The path from a TeX or troff source file to your printer is surprisingly complex. It's often useful to know exactly what is happening. It isn't knowledge that will help you "do anything" (i.e., you won't be able to make fancier documents), but it will come in handy - particularly when something goes wrong.
For TeX and troff, the processing is surprisingly similar, as shown in Figure 43.1.
You start with a source file, containing your text and markup. First, it's processed by one or more preprocessors to handle figures, tables, and so on. Preprocessors are essential to troff; they aren't used that often with TeX, but they do exist. What a preprocessor does is provide a simpler language for formatting complex elements like tables, equations, or figures; the preprocessor interprets this language, and outputs the low-level troff requests needed to implement the desired result.
The most commonly used preprocessors are listed in Table 43.1
|grap||troff||Graphs; not frequently used|
|tpic||TeX||Illustrations; equivalent to pic|
After going through the preprocessors, you're left with a "pure" document that consists of basic commands and macros. This is fed into the TeX or troff processor, which starts by adding a "macro definition file" to the beginning of your text. The processor then produces a device independent file; this is a generic representation of your document in terms of low-level commands. You can't do much with device-independent output except (possibly) inspect it for bugs.
Before going on, a word about macro files.
A macro file is nothing
more than a file of troff or TeX commands that defines macros,
sets up page borders, headers, footers, and so on.
Basically, a macro
file defines the look of your document, together with any
"high-level" (e.g., paragraph or heading) commands that you use.
For troff, these files are kept in the directory /usr/lib/tmac
and have filenames like tmac.name; when you invoke troff,
you give the option
name to select a macro package.
Since the macro file is nothing more than another file of troff commands, there's no reason you can't just stick it onto the front of your source file. That is, the command:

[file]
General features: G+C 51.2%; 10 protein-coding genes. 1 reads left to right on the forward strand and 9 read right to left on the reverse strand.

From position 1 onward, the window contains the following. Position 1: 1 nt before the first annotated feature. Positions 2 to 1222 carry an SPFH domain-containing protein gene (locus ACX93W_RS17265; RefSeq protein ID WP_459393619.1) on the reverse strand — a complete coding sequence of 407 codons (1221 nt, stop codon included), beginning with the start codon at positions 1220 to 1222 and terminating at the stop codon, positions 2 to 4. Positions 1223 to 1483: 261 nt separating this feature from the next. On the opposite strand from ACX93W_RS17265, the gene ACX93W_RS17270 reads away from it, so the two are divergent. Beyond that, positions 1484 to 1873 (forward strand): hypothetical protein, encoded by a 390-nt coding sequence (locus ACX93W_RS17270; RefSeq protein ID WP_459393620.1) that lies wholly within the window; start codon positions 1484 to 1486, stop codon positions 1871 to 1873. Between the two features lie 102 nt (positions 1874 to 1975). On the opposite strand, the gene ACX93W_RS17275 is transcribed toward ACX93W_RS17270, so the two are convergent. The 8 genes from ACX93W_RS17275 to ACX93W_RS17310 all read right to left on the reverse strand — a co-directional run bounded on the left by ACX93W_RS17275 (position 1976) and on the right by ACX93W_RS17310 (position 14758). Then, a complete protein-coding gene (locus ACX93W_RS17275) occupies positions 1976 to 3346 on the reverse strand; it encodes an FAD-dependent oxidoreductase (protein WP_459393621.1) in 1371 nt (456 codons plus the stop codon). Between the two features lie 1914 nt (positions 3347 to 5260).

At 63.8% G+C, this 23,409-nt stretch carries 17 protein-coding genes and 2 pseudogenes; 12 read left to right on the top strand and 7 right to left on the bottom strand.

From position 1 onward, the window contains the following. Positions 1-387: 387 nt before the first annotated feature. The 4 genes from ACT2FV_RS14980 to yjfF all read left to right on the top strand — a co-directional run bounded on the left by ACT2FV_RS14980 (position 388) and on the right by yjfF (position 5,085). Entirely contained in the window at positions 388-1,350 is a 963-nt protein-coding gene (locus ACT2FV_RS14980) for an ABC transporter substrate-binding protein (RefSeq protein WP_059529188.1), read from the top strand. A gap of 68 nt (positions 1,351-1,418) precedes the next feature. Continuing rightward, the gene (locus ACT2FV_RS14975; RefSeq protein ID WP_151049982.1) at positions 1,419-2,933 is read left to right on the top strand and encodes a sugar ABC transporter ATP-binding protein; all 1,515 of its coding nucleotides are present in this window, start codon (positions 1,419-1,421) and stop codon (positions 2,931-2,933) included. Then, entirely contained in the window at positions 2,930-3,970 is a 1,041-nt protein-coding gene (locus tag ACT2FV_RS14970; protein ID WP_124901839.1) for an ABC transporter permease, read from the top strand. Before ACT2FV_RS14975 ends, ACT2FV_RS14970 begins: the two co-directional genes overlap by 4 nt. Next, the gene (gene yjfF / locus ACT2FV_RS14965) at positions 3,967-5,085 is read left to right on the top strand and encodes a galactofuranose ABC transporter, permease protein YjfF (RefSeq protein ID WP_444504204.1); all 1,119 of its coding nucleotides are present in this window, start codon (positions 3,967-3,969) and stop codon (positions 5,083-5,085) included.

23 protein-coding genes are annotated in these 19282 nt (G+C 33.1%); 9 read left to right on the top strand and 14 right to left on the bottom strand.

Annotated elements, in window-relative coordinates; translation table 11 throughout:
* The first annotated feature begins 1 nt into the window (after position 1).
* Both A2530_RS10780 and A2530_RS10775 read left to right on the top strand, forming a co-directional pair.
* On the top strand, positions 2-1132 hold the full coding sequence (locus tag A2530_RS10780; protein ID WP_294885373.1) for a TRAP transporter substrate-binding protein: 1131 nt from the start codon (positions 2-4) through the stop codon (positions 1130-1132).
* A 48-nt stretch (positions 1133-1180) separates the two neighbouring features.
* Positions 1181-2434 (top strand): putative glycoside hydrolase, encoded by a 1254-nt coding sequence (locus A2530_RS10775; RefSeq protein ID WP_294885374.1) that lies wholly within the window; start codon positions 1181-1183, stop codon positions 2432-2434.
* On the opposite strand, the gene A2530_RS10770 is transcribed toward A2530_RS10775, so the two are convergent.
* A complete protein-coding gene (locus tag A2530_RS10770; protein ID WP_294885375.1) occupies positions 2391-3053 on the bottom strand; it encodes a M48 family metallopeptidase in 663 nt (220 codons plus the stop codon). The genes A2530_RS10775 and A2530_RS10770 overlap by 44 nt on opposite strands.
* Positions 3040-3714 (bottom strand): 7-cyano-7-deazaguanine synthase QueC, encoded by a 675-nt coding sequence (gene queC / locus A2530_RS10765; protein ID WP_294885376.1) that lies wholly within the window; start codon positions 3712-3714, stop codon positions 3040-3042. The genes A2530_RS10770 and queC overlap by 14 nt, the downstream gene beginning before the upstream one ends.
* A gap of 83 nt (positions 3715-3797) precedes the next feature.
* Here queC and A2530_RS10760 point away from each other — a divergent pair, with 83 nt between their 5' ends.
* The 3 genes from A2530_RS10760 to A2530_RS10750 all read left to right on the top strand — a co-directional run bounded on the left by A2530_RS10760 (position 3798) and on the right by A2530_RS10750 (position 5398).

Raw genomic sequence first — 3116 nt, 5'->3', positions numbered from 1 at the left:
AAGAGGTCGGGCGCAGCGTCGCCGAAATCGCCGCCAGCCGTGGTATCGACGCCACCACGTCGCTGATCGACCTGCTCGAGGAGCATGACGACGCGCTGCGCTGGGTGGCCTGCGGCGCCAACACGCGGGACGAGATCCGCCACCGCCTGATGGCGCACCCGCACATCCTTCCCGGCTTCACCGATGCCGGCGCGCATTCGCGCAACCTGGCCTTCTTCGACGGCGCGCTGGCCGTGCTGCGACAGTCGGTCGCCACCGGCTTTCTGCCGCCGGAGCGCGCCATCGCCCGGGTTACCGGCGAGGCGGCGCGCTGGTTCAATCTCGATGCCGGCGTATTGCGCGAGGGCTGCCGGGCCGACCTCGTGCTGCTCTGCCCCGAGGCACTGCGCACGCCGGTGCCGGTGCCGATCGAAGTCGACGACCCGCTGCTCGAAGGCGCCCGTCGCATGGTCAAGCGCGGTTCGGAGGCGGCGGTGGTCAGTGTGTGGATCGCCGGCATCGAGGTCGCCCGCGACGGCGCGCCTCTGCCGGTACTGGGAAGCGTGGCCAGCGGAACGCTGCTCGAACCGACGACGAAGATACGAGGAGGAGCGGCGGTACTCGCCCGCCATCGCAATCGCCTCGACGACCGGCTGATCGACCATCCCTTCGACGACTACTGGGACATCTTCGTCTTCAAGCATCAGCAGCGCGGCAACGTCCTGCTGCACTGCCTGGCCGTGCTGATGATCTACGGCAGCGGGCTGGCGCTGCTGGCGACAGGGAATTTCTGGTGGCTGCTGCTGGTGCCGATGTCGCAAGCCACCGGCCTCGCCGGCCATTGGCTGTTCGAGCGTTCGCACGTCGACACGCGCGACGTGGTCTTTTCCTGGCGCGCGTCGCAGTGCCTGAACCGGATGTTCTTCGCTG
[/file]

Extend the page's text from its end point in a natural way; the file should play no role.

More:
is completely equivalent to
troff -ms foo.ms.
Why would you want to insert the macro file "by hand"? You usually don't; but if you're debugging a new macro file, or if you're defining one or two special macros for your own purposes, adding the macros by hand can be a useful trick.
After troff or TeX has finished grinding your file into
dust, you're left with a device independent (or DVI) file. I'm really
stretching terminology here, but (conceptually) this is the right way
to think. The problem is that there are two versions of
troff: device independent troff, or ditroff, and
"old" troff. ditroff is the only one that really
generates device independent output: generic output that can
easily be translated into a file for any printer. The old troff
generates output for a C/A/T phototypesetter, an archaic beast that
probably exists only in museums. C/A/T output is not device
independent at all: it reflects lots of C/A/T idiosyncracies
that are a pain to deal with. However, conceptually, you can think of
C/A/T output as device independent output with a botched
design; it's certainly independent of any device you're likely to see!
The concept of device independent output really originated with TeX; TeX's DVI files are very well defined and quite elegant. Unfortunately, they're completely different from ditroff 's DVI files. And if you're using some "third-party" version of troff, like SoftQuad's sqtroff or the FSF's groff, you probably have yet another kind of device independent output to deal with. Although they sound like they're standardized, device independent formats aren't.
At any rate, once your processor is finished, its device independent output (of whatever type) needs to be converted to commands for your printer. This is done by a postprocessor. The name of the postprocessor depends entirely on what kind of printer you're using, which version of TeX or troff you're using, and where you bought your software. One such program is psroff, which is part of Adobe's transcript package; it converts ditroff output to PostScript.
Although this may seem complex, most of this is invisible to you; most often, you'll invoke troff through a script that will handle all the postprocessing (and possibly even the preprocessing) for you. However, when you need to debug something that isn't working, there's no substitute for understanding the machinery.